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socrateaser
socrateaser, Lawyer
Category: Family Law
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Experience:  Retired (mostly)
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This is a family law question with international scope with

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This is a family law question with international scope with some specifics. If an American citizen ( female, non-Muslim ) marries in Egypt an Egyptian citizen (Muslim man), certified/sanctified by the Egyptian courts and registered in the American Embassy, does this constitute a legal marriage in the USA? It would be my assumption that it does not since our law is not Sharia law and also that state law comes into play here. My state of residence is Illinois.

To satisfy the Egyptian Sharia law requirement must a valid Egyptian marriage in this situation be registered in the US Embassy or could this step be omitted and still fulfill a legal/Muslim marriage requirement for the man?

There is a significant age and asset disparity between the two parties. He wants to be within his religion and married by Egyptian law but it is her wish to be together without legal binding ( ages 66 and 45) The place of residence would be the United States.

Please also advise ,if possible, as to further accessible legal counsel in my state of residence ( Chicago) Illinois about this matter for follow-up counsel and unaddressed questions that might arise, someone who specializes in family law of this scope. It is very important that your answer be accurate and fully researched.

Many thanks to you.
This is a family law question with international scope with some specifics. If an American citizen ( female, non-Muslim ) marries in Egypt an Egyptian citizen (Muslim man), certified/sanctified by the Egyptian courts and registered in the American Embassy, does this constitute a legal marriage in the USA? It would be my assumption that it does not since our law is not Sharia law and also that state law comes into play here. My state of residence is Illinois.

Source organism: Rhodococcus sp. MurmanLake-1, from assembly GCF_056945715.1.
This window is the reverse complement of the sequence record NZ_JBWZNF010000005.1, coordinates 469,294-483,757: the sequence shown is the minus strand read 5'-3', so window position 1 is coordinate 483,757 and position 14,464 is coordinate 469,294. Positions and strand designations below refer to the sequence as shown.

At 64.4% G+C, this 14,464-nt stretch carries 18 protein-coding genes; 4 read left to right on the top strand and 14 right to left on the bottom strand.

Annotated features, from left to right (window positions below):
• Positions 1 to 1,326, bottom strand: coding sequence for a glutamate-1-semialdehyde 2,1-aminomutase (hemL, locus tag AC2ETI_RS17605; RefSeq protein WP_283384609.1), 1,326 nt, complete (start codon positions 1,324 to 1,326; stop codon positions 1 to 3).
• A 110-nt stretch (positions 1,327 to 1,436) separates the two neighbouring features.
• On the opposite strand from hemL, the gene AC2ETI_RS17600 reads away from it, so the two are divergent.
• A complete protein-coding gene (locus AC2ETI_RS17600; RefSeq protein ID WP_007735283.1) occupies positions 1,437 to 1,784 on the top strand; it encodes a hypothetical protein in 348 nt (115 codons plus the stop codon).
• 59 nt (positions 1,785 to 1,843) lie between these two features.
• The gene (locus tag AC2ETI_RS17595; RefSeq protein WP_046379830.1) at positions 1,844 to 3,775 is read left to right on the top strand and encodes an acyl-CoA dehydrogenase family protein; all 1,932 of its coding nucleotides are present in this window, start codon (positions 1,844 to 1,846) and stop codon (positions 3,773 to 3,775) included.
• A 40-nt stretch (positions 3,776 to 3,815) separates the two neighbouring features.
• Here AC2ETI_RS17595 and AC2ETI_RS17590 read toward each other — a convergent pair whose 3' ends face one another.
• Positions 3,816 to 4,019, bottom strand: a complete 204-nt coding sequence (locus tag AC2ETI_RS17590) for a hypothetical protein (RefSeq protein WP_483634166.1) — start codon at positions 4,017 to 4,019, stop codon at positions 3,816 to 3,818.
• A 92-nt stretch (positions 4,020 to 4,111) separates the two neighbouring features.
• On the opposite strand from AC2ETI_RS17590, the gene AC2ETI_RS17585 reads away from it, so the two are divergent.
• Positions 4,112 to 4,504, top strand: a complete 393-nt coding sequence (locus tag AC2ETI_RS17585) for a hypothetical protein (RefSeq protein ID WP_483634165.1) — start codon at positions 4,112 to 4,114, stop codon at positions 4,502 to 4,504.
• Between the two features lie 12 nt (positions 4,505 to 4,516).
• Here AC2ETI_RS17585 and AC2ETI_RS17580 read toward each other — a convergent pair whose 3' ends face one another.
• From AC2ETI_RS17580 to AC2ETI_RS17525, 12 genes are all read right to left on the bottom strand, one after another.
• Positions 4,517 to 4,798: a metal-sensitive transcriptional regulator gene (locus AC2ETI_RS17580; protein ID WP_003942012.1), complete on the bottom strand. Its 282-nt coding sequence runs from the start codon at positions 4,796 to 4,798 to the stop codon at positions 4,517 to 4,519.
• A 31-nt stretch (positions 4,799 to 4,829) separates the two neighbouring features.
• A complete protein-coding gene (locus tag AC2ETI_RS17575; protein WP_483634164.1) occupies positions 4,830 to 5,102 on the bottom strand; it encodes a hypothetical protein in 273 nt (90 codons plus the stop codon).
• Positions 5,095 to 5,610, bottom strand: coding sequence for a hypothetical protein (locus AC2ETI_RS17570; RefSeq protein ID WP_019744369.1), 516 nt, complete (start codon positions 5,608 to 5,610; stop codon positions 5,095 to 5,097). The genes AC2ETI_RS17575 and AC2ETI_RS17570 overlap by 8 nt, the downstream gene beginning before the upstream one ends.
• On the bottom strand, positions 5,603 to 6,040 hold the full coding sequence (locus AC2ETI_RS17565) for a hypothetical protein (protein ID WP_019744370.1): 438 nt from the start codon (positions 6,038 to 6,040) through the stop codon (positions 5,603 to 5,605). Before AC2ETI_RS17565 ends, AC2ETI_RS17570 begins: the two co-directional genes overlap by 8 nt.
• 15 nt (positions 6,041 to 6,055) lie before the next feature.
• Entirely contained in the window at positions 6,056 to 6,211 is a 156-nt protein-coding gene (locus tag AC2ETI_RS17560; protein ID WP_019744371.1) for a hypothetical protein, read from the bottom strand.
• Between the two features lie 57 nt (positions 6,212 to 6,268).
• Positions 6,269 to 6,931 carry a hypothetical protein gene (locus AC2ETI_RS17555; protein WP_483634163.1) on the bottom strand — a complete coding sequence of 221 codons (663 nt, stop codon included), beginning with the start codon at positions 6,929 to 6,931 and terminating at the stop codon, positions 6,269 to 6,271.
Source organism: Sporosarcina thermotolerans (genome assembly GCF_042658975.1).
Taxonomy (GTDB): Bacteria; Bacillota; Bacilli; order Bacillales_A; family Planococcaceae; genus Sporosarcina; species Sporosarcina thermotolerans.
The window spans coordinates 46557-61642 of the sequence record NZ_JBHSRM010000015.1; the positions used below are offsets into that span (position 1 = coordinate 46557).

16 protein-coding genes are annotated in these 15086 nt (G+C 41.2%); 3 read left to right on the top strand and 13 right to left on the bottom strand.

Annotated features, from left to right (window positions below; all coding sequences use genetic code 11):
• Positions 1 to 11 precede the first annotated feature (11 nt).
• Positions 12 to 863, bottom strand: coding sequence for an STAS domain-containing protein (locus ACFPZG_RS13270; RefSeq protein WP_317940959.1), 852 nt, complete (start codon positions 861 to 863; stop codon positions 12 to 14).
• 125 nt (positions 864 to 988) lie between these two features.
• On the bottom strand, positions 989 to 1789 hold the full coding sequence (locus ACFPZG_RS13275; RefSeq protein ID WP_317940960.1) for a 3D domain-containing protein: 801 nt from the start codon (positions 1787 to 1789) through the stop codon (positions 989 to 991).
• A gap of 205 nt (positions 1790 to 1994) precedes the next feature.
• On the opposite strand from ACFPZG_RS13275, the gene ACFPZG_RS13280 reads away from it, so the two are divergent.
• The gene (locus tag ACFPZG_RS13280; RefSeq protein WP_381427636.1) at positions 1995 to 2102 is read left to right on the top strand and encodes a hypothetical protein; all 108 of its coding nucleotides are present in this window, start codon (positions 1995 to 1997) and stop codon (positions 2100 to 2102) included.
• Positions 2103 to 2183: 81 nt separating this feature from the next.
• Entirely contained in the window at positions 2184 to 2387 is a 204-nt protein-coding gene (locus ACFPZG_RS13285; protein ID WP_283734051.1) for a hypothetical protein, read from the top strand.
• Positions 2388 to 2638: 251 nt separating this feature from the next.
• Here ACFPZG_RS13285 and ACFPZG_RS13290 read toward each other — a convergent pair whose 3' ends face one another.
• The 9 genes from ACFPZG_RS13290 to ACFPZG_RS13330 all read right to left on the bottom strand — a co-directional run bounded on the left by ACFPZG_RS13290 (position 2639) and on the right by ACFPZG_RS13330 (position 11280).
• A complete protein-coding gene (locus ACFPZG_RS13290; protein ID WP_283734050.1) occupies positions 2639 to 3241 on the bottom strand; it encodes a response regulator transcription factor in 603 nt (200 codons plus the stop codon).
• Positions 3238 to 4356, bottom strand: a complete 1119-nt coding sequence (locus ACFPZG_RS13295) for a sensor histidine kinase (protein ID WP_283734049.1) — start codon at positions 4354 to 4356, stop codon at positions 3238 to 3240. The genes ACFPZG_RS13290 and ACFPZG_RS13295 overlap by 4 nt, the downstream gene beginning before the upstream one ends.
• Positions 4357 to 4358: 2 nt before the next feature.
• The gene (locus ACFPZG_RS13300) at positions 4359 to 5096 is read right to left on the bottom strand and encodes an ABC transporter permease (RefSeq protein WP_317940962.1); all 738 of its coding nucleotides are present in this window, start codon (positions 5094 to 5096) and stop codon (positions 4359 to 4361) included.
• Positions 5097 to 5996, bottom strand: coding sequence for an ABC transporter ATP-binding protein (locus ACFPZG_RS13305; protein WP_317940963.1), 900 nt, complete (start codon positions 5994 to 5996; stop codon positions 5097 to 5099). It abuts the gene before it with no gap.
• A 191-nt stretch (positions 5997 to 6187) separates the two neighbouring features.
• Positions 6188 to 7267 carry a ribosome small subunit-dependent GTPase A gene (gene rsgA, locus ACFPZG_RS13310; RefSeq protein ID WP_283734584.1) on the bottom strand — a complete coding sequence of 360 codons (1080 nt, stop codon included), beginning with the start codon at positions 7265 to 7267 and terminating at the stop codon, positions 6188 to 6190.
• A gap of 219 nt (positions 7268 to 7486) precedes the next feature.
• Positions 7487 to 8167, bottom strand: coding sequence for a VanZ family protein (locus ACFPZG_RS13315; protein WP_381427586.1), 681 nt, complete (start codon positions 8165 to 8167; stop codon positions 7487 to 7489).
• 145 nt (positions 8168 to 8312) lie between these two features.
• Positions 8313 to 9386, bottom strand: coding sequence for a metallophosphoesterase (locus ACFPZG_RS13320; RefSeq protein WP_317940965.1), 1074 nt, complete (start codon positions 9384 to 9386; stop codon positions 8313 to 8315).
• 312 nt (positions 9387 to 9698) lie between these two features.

A: Illinois law (750 ILCS 5/409) provides: "A marriage which may have been celebrated or had in any foreign state or country, may be proved by the acknowledgment of the parties, their cohabitation, and other circumstantial testimony." Thus, Illinois law does not require proof of marriage via production of a valid marriage license issued by a foreign jurisdiction. However, the court has discretion to demand additional evidence, which may include a copy of the marriage license, if the evidence required by Section 409 appears insufficient to satisfy the proponent's burden of production/proof.

Concerning Sharia law, an Illinois court will not recognize any marriage that violates the public policy of Illinois. So, for example, if the husband is legally married to multiple wives under Egyptian law, then that would be criminal bigamy in Illinois and the marriage to the U.S. Citizen would be void.

To satisfy the Egyptian Sharia law requirement must a valid Egyptian marriage in this situation be registered in the US Embassy or could this step be omitted and still fulfill a legal/Muslim marriage requirement for the man?

A: There is no requirement to register a marriage with the U.S. Embassy. U.S. Immigrations and Naturalization (USCIS) will require a certified copy of the marriage license as part of any immigrant visa application. This is a standard part of any immigrant investigation conducted by USCIS. However, no separate registration with the U.S. Embassy is required.